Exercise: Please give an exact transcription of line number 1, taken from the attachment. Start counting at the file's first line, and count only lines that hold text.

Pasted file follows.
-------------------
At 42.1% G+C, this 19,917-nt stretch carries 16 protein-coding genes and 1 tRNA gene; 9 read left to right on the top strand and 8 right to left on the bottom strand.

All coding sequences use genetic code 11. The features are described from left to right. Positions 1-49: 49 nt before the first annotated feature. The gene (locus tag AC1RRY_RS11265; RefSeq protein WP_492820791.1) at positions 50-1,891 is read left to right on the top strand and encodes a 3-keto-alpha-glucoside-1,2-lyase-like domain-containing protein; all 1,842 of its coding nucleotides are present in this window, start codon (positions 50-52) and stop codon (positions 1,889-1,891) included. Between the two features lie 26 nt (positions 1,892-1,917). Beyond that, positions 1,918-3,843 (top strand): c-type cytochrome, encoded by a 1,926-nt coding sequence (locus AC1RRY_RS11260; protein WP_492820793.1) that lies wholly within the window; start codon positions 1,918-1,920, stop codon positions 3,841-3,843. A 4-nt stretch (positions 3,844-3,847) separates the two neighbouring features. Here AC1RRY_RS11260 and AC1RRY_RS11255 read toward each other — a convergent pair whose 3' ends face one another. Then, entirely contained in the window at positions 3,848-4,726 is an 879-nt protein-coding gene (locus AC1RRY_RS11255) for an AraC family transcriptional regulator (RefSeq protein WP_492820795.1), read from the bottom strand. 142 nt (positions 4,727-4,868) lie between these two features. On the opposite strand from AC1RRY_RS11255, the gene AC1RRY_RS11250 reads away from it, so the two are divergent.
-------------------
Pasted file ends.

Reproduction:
At 42.1% G+C, this 19,917-nt stretch carries 16 protein-coding genes and 1 tRNA gene; 9 read left to right on the top strand and 8 right to left on the bottom strand.